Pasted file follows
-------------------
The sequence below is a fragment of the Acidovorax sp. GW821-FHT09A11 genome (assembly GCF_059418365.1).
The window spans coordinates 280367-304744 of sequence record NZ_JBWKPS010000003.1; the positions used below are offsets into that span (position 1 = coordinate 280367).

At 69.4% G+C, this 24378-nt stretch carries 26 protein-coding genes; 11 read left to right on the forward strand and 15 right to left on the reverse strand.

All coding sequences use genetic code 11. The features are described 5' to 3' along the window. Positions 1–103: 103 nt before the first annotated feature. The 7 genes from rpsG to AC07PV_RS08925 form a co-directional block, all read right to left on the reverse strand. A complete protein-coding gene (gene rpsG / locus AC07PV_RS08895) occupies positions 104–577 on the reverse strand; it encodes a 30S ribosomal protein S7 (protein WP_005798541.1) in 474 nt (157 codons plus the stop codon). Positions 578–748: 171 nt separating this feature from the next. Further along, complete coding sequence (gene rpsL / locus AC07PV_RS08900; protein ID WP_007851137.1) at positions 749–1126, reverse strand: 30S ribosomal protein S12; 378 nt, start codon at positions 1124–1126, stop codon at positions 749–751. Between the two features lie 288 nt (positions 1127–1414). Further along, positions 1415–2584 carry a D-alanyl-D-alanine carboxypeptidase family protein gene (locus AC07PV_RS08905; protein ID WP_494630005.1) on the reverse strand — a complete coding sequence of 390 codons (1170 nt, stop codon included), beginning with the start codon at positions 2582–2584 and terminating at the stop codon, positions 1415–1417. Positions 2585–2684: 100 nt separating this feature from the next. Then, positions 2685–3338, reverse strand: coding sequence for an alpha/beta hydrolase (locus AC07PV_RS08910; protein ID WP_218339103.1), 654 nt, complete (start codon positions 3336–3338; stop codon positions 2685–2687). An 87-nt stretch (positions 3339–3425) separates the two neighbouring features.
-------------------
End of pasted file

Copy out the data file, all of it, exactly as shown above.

The sequence below is a fragment of the Acidovorax sp. GW821-FHT09A11 genome (assembly GCF_059418365.1).
The window spans coordinates 280367-304744 of sequence record NZ_JBWKPS010000003.1; the positions used below are offsets into that span (position 1 = coordinate 280367).

At 69.4% G+C, this 24378-nt stretch carries 26 protein-coding genes; 11 read left to right on the forward strand and 15 right to left on the reverse strand.

All coding sequences use genetic code 11. The features are described 5' to 3' along the window. Positions 1–103: 103 nt before the first annotated feature. The 7 genes from rpsG to AC07PV_RS08925 form a co-directional block, all read right to left on the reverse strand. A complete protein-coding gene (gene rpsG / locus AC07PV_RS08895) occupies positions 104–577 on the reverse strand; it encodes a 30S ribosomal protein S7 (protein WP_005798541.1) in 474 nt (157 codons plus the stop codon). Positions 578–748: 171 nt separating this feature from the next. Further along, complete coding sequence (gene rpsL / locus AC07PV_RS08900; protein ID WP_007851137.1) at positions 749–1126, reverse strand: 30S ribosomal protein S12; 378 nt, start codon at positions 1124–1126, stop codon at positions 749–751. Between the two features lie 288 nt (positions 1127–1414). Further along, positions 1415–2584 carry a D-alanyl-D-alanine carboxypeptidase family protein gene (locus AC07PV_RS08905; protein ID WP_494630005.1) on the reverse strand — a complete coding sequence of 390 codons (1170 nt, stop codon included), beginning with the start codon at positions 2582–2584 and terminating at the stop codon, positions 1415–1417. Positions 2585–2684: 100 nt separating this feature from the next. Then, positions 2685–3338, reverse strand: coding sequence for an alpha/beta hydrolase (locus AC07PV_RS08910; protein ID WP_218339103.1), 654 nt, complete (start codon positions 3336–3338; stop codon positions 2685–2687). An 87-nt stretch (positions 3339–3425) separates the two neighbouring features.